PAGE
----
March 28, 2020

Martin Luther King’s Hollywood dream

Temple Israel of Hollywood has had many milestones in its 80 years as a Jewish cultural landmark in our city. One that bears special significance this month, however, occurred on Friday, Feb. 26, 1965, when the synagogue’s Rabbi Max Nussbaum welcomed the Rev. Dr. Martin Luther King Jr. to share the bimah with him and to offer a sermon.

Nearly forty-two years later, in honor of Martin Luther King Jr. Day, the synagogue will welcome the reverend’s voice back into the sanctuary in a special service on Jan. 12 with The Word Center Church Gospel Singers, as well as its pastors and musicians.

The brainchild of Michael Skloff, a member of the temple’s board of trustees and a professional composer and songwriter, the Friday night service, which is open to all, will feature songs performed by musicians and choir members from both congregations, separately and together.

While interfaith Jewish/gospel services in honor of the observance are fairly common in Los Angeles, Temple Israel’s stands out for its inclusion of a musical piece arranged by Skloff, featuring recorded excerpts of King speaking at the synagogue in 1965. King’s voice will be accompanied by both choirs’ vocals and music played by members of both congregations.

Skloff said he’d always looked for an opportunity to infuse into a Jewish service the level of ecstatic devotion he’d witnessed in gospel churches.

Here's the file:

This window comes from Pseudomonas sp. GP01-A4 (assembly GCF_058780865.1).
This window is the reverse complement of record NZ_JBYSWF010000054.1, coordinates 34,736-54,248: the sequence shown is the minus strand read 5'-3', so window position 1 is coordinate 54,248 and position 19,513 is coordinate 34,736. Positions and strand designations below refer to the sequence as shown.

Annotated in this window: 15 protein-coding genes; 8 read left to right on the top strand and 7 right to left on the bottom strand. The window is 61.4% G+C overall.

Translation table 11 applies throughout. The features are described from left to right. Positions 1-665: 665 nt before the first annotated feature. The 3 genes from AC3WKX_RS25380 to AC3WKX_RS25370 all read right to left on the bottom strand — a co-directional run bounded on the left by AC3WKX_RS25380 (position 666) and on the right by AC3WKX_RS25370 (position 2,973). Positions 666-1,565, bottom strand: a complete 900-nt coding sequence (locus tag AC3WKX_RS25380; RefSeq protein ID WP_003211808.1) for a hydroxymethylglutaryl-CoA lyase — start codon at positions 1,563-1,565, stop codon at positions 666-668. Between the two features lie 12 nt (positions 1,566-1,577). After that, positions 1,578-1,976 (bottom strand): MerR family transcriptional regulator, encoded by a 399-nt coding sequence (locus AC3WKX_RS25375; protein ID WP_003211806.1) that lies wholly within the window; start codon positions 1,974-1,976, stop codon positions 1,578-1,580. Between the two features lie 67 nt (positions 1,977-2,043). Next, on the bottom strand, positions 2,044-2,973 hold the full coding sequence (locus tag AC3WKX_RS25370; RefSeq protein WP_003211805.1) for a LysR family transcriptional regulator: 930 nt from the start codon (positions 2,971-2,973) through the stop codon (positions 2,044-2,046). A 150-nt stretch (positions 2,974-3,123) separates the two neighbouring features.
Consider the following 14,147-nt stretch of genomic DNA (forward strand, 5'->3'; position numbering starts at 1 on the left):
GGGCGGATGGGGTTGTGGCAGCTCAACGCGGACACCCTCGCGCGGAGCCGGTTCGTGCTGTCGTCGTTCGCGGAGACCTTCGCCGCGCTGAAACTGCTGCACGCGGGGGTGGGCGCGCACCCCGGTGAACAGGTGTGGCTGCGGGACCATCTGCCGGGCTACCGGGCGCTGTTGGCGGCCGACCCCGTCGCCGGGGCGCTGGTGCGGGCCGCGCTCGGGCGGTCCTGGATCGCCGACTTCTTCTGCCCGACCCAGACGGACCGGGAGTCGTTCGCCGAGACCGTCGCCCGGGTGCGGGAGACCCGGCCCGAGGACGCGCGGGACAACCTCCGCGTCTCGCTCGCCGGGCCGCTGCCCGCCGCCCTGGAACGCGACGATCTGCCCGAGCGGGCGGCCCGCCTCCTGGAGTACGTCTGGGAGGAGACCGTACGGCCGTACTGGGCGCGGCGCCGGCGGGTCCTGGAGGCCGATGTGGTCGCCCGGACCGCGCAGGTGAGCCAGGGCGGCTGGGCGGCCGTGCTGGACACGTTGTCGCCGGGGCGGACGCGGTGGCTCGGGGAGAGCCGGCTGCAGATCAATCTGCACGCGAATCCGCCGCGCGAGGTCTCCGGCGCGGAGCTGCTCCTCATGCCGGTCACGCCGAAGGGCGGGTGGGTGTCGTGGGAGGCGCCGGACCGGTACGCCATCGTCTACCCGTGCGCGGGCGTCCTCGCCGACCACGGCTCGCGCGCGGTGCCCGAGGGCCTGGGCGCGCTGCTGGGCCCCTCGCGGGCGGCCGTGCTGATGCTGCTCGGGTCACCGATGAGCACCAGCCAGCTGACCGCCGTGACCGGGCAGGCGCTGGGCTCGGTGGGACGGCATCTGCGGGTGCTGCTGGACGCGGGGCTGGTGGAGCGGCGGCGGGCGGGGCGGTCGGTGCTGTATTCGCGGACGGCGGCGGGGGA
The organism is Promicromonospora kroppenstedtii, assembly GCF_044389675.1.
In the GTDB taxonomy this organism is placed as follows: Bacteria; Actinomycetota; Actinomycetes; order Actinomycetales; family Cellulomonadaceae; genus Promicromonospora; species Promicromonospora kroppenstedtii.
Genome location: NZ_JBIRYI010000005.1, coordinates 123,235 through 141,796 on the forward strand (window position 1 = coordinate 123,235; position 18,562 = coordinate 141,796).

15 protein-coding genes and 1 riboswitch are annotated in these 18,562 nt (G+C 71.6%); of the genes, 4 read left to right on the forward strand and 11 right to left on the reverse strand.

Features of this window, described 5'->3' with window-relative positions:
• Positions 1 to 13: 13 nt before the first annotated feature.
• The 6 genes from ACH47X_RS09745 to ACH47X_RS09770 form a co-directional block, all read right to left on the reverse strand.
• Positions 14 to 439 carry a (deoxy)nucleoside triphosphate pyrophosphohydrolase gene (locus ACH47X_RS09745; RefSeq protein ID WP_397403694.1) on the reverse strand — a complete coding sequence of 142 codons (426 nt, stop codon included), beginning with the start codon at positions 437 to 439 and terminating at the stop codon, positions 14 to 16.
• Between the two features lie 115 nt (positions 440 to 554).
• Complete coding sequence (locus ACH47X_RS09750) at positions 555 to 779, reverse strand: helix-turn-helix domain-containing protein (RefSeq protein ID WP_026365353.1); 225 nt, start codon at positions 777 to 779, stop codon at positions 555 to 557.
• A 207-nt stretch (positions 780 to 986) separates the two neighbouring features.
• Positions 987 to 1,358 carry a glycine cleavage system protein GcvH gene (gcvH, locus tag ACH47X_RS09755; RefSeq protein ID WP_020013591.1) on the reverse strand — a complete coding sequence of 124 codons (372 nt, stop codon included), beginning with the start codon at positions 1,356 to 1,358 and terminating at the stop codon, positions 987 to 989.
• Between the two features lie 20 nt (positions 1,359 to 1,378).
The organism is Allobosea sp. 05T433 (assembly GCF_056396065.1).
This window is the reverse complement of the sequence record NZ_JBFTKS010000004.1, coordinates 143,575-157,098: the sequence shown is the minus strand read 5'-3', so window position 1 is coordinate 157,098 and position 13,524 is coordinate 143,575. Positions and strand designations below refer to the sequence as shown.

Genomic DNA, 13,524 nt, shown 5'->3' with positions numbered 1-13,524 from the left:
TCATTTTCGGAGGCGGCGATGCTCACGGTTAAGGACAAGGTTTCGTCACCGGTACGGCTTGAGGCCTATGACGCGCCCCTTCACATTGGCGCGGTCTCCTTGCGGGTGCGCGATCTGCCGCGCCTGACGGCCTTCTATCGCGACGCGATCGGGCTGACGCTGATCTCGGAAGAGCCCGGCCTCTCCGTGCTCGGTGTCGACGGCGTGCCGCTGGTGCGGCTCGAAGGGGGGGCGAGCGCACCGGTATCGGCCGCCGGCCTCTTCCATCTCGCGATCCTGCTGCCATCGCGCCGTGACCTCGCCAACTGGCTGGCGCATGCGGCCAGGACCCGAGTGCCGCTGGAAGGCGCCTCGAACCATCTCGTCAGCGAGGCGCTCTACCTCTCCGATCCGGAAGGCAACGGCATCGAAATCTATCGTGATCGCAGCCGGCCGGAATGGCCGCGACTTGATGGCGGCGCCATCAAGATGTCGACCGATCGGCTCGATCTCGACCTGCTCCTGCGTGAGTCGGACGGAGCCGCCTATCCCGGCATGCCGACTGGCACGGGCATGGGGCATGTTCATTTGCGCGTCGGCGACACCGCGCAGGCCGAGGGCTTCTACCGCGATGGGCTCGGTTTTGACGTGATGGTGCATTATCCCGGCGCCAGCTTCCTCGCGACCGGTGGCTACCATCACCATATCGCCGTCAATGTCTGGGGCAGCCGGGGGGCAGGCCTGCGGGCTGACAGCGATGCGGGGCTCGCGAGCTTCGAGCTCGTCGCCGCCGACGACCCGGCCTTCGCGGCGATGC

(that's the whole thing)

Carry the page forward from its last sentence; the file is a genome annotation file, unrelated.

But he said his intent is larger than that, as well.

“I don’t want to wait for some tragic event, for another Rodney King situation… for all of us to think, ‘Well, we really have to get together and heal this rift,'” he said. “We shouldn’t wait. We should always be working on the relationship between the Jewish community and African American community.”

For this new venture, the relationship began with a gathering involving Skloff, as well as Temple Israel’s Rabbi John Rosove and Cantor Aviva Rosenbloom with The Word Center pastors Alan and T. Marvene Wright and choir director Contrella Patrick-Henry.

“By the end of the meeting, we were all sort of kibitzing with each other,” Rosenbloom said. “We’re hoping that this is just the first annual Martin Luther King weekend collaboration, and we are hoping that we’ll be invited to participate in one of their services, although that hasn’t been worked out yet.”

For now, they’re working on the details of the program, which will begin with a song written by Rosenbloom called, “Shechinah Niggun,” and move into the spiritual, “Sometimes I Feel Like a Motherless Child.”

“Their soloist and I will start off the service by melding our two songs — melding two songs from our different traditions.” Rosenbloom said. The evening will also include gospel renditions of prayers, like “Adon Olam,” “Romemu” and “Lecha Dodi;” traditional gospel songs, like “This Little Light of Mine,” as well as readings of King’s words by Rosove and both pastors.

The centerpiece of the night will be the musical arrangement of the King speech recording.

“It’s… a historical connection to our social justice work, starting in the ’60s, when Rabbi Nussbaum had Dr. King speak here, [and] our commitment to civil rights at the time, which has continued throughout the life of the temple,” Rosenbloom said.



The Dr. Martin Luther King Jr. service will be held Friday, Jan. 12, at 6 p.m. at Temple Israel of Hollywood, 7300 Hollywood Blvd., Los Angeles. For more information, call (323) 876-8330.

Dr. King audio courtesy Temple Israel of Hollywood. All Rights Reserved.

LA blogger Kevin Roderick helped us pin down the exact date of the sermon, and adds interesting notes about the 1965 zeitgeist in his blog. Thanks, Kevin!

NPR’s ‘News & Notes’ interviewed Web Director Dennis Wilen about the tapes.

Jewish Journal Editor-in-Chief Rob Eshman listened to the tapes and then he asked a tough question.